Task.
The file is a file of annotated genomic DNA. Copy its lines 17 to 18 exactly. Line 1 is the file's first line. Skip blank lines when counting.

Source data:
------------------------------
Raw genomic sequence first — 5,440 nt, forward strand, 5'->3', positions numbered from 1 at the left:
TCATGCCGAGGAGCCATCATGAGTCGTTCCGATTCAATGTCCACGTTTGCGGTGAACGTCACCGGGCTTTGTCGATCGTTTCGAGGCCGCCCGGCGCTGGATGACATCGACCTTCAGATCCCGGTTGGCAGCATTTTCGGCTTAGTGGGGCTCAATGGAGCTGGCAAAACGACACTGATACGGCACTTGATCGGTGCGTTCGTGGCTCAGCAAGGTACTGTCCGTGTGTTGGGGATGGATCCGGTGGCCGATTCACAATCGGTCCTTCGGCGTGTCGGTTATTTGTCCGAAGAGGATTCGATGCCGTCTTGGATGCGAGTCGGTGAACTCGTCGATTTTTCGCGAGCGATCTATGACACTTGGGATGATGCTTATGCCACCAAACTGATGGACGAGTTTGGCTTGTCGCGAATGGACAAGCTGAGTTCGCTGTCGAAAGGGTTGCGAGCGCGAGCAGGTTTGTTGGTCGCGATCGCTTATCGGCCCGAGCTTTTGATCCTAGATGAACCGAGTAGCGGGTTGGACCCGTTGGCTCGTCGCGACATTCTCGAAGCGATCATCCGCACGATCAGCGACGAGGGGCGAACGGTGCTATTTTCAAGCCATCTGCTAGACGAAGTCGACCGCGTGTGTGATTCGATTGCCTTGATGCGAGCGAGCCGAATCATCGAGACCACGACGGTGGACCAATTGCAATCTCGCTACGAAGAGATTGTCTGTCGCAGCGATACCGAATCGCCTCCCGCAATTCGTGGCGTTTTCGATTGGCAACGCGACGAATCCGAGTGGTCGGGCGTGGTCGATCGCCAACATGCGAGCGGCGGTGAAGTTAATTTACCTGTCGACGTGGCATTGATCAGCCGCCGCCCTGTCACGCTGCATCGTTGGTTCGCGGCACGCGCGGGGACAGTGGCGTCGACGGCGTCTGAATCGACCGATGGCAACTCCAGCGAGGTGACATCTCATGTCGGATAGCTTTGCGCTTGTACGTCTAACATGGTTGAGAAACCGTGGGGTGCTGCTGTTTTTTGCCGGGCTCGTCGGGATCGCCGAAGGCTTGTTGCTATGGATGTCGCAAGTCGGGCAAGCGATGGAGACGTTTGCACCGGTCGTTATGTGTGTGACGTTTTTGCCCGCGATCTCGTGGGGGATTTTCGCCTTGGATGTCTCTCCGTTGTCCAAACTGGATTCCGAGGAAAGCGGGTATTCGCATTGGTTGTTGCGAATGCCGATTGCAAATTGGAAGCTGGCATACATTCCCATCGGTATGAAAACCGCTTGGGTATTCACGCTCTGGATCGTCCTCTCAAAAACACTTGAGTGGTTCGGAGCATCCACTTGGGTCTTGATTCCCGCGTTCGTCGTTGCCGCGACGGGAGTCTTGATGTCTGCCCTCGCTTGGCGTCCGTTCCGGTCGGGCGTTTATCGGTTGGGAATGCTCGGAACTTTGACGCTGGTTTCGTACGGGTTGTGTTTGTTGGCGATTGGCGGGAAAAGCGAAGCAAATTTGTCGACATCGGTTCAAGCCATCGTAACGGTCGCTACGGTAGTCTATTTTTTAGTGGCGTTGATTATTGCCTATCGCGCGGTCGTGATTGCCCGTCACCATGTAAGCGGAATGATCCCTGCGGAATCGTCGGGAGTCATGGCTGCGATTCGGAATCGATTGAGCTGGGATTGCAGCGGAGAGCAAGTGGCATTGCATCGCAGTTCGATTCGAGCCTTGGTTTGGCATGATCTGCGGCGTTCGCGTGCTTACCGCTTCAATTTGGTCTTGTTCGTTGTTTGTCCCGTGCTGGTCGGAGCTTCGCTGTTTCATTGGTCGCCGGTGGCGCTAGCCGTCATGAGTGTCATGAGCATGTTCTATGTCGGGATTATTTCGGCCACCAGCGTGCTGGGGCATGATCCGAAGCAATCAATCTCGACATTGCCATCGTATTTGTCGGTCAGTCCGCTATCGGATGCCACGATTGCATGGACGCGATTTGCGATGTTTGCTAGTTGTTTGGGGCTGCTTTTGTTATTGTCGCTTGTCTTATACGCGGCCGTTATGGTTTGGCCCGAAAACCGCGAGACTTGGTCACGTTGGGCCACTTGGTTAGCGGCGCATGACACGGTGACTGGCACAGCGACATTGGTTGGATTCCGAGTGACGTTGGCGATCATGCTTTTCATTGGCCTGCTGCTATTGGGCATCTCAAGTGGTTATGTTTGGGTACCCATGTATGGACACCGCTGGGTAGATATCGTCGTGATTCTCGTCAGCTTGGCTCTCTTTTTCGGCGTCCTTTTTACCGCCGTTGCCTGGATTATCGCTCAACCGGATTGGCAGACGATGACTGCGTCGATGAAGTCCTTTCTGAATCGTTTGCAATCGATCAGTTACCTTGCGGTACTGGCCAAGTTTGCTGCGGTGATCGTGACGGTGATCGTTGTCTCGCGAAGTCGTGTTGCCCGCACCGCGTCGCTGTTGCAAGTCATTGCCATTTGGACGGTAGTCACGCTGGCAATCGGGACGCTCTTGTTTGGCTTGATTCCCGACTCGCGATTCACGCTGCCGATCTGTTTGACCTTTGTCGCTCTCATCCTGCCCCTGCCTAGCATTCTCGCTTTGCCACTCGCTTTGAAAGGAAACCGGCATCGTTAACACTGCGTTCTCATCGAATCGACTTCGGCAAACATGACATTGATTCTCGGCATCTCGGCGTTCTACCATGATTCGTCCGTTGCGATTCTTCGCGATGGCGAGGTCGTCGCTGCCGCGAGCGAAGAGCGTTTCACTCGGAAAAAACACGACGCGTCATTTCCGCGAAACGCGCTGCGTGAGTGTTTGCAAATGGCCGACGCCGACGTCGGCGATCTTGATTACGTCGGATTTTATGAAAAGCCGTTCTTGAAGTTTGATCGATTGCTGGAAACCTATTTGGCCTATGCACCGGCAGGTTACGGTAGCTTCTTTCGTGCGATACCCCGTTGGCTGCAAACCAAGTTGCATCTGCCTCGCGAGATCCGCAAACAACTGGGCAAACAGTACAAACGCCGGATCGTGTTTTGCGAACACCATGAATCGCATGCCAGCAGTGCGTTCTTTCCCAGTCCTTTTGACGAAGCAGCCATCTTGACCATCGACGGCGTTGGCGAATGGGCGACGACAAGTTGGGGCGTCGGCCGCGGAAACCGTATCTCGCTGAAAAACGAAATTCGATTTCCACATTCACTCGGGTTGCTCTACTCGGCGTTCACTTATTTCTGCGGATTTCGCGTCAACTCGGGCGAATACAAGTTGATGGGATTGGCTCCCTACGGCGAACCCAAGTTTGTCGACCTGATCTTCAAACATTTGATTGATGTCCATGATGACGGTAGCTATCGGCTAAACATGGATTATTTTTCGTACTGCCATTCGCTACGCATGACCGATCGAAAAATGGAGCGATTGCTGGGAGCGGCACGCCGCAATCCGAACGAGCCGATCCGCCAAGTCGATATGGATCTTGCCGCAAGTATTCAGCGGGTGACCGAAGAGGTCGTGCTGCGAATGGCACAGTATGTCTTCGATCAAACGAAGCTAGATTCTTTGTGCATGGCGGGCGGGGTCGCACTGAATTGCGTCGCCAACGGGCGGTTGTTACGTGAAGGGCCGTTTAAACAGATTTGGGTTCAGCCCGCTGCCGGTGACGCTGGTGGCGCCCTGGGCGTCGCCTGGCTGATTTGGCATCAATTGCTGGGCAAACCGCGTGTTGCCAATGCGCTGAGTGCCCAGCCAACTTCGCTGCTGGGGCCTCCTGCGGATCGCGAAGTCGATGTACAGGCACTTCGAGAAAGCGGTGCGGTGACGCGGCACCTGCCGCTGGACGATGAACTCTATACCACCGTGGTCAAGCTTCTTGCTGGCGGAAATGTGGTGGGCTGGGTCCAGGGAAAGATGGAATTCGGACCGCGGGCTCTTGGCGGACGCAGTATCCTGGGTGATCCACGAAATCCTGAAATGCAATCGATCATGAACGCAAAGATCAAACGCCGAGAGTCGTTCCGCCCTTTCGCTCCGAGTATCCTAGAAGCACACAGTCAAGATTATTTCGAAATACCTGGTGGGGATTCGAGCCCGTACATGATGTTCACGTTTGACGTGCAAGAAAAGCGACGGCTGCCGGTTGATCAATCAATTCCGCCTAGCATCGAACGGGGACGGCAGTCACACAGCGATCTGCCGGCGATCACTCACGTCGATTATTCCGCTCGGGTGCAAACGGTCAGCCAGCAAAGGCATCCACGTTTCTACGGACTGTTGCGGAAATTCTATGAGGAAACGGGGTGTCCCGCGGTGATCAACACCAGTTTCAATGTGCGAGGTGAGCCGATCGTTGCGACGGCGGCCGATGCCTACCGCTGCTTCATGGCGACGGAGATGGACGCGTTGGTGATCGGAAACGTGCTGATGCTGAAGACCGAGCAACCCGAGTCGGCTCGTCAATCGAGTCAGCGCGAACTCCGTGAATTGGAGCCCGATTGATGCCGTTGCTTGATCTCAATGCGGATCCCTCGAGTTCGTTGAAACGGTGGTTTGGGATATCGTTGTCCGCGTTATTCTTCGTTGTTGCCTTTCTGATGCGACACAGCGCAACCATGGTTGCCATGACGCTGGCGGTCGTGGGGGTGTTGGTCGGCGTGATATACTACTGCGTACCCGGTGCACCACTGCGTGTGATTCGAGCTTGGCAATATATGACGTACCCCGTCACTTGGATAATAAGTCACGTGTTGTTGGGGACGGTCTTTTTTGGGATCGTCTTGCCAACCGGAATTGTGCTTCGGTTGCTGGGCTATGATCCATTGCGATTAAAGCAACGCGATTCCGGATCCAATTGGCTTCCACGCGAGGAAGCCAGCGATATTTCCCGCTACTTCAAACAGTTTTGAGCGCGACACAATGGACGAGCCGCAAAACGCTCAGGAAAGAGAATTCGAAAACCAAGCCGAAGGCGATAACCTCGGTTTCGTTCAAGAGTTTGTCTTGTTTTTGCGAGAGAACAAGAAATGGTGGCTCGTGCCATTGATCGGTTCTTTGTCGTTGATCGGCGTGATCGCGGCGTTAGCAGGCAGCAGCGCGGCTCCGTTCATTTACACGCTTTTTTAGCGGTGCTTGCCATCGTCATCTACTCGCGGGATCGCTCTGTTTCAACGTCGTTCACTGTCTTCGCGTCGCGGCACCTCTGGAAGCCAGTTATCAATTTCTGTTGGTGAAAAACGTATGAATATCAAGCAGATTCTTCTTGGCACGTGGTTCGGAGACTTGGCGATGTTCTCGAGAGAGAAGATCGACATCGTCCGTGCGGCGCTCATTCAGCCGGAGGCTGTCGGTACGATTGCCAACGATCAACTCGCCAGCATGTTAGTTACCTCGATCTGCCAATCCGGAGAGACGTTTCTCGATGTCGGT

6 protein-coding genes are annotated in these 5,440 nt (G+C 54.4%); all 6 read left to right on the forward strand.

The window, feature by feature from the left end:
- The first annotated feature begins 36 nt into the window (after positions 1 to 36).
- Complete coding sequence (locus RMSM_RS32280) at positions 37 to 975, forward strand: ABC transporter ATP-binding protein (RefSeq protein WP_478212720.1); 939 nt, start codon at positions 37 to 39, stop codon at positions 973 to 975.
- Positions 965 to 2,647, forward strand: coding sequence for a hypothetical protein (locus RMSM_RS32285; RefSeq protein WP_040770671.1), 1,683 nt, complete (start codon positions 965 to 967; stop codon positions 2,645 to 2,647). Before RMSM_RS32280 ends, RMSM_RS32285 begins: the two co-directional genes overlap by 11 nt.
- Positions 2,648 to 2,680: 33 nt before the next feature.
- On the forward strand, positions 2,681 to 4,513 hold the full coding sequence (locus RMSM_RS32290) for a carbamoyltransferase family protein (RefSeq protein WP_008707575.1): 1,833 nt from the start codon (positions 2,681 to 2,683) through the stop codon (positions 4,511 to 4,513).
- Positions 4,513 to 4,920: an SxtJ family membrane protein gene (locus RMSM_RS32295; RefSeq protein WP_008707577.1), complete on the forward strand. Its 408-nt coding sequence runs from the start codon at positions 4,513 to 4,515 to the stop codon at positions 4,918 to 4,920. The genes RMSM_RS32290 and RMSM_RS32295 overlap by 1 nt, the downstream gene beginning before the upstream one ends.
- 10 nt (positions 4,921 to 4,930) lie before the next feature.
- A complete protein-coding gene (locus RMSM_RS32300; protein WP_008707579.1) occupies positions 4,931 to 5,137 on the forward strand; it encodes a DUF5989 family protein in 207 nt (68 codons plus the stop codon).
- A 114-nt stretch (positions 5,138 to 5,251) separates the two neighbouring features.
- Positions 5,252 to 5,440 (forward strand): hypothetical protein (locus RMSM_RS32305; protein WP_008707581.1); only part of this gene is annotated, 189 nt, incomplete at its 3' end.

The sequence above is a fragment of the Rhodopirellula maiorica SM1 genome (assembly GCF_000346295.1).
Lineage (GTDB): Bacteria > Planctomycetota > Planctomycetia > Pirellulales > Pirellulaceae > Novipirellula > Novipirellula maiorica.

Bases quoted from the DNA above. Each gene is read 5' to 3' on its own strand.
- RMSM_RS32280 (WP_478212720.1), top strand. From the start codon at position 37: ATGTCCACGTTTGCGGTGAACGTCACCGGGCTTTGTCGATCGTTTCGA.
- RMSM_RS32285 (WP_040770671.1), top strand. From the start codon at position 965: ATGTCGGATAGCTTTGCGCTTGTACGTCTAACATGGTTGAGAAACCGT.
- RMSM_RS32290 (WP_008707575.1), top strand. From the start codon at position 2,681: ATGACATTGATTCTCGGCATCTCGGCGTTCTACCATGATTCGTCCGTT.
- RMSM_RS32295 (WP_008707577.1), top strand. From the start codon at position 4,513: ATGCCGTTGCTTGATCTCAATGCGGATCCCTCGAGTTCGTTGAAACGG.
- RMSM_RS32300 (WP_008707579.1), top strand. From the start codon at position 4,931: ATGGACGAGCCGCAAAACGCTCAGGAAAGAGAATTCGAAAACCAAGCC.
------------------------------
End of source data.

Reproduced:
Bases quoted from the DNA above. Each gene is read 5' to 3' on its own strand.
- RMSM_RS32280 (WP_478212720.1), top strand. From the start codon at position 37: ATGTCCACGTTTGCGGTGAACGTCACCGGGCTTTGTCGATCGTTTCGA.